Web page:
Early Termination of Probation
In most cases where a defendant has been convicted of a crime, he or she will be placed on probation for a specific length of time. For misdemeanor level offenses the period of probation will be between two and five years. Probation terms will often be longer for those convicted of felony level offenses. A defendant will usually be expected to complete several requirements of probation to remain in compliance, including jail sentences, community service or community labor or mandatory counseling sessions. Once the requirements have been completed, the defendant will still be expected to remain law abiding for the remainder of the probation period and to commit no new offenses. In certain cases, a judge may be willing to terminate a defendant’s probation earlier than the probation expiration date. Under California Penal Code Section 1203.3 PC, a defendant can petition the court for early termination of probation. If granted, the defendant’s conviction is usually expunged at the same time.
Typically, a judge will not consider granting an early termination of probation motion unless the defendant has successfully completed all requirements of probation in a timely fashion, has paid all court fines owed and has provided a compelling reason justifying the early termination.
Under California Penal Code Section 1203.3 PC, a defendant can request that the sentencing court terminate probation early. Usually, this motion is filed along with an expungement motion pursuant to California Penal Code Section 1203.4 PC. In many cases, a defendant may have an urgent need to have his or her probation terminated and criminal record expunged. The defendant’s probation status may be preventing him or her from obtaining suitable employment or from receiving a promotion. Many employers conduct criminal background searches and tend to avoid hiring people who are on probation or who have criminal records. In addition, the defendant may face certain travel restrictions as a result of his or her probationary status. This may provide sufficient grounds for terminating probation early.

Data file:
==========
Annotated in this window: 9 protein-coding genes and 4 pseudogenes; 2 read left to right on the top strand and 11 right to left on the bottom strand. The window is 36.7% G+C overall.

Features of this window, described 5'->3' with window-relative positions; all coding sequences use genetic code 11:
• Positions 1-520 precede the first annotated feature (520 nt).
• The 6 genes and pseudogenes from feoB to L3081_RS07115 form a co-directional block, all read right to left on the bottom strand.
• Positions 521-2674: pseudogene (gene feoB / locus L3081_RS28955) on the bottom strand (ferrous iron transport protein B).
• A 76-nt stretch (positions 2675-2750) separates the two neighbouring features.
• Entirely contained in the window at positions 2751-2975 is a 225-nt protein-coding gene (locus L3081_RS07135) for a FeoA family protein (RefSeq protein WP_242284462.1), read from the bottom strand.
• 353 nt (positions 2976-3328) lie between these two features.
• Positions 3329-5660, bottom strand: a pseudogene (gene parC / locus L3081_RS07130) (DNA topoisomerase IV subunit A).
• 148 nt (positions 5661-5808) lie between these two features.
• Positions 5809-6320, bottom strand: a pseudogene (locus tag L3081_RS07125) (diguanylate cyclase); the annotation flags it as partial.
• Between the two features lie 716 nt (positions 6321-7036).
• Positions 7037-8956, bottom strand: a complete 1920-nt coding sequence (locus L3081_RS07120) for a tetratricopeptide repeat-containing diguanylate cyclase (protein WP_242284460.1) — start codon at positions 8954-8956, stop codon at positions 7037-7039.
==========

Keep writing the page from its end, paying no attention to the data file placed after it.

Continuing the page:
Before granting an early termination of probation motion, the court will want to make sure that the defendant has completed all active conditions of probation. This includes paying all court ordered fines, paying restitution, completing mandatory classes such as DUI classes, completing community service or community labor hours, attending mandatory Alcoholic Anonymous meetings and any other condition of probation that the court may have imposed at the time of sentencing.
The court will also want to make sure that the defendant has not been convicted of new offense or has any charges pending. The court or prosecution will usually request a rap sheet to ensure that the defendant has remained law abiding during the term of probation.
Typically, it is advisable for defendants to wait until at least half of the probationary term has passed before filing an early termination of probation motion. This means that someone sentenced to three years of probation should not consider early termination until at least a year and a half has passed. The judge will take various factors into account when ruling on a defendant’s early termination of probation motion. The judge will consider the severity of the underlying offense, the defendant’s criminal history, the prosecution’s position regarding early termination and any hardship the defendant may be suffering as a result of his or her ongoing probationary status.
For defendants who have been charged with a felony, the judge would have to reduce the felony to a misdemeanor prior to terminating probation early and then expunging the conviction. If the judge ultimately finds that the defendant has shown good conduct and reform and if there are compelling reasons in favor of early termination, the judge will grant the motion. In many cases, the court will automatically grant an expungement simultaneously and this information will be forwarded to the Department of Justice.
If you are on probation for a criminal offense and are interested in terminating probation early, it is imperative that you speak with a Los Angeles Criminal Defense Attorney right away. Los Angeles Criminal Defense Lawyer Michael Kraut is a former Deputy District Attorney with over 14 years of prosecutorial experience who has successfully been able to argue early termination of probation motions on behalf of his clients.
For more information about Los Angeles early termination of probation, and to schedule your free consultation, contact Los Angeles Criminal Defense Lawyer Michael Kraut at the Kraut Law Group located at 6255 Sunset Boulevard, Suite 1480, Los Angeles, CA 90028. Mr. Kraut can be reached 24/7 at 888-334-6344 or 323-464-6453.
Thank you Mike for helping my son.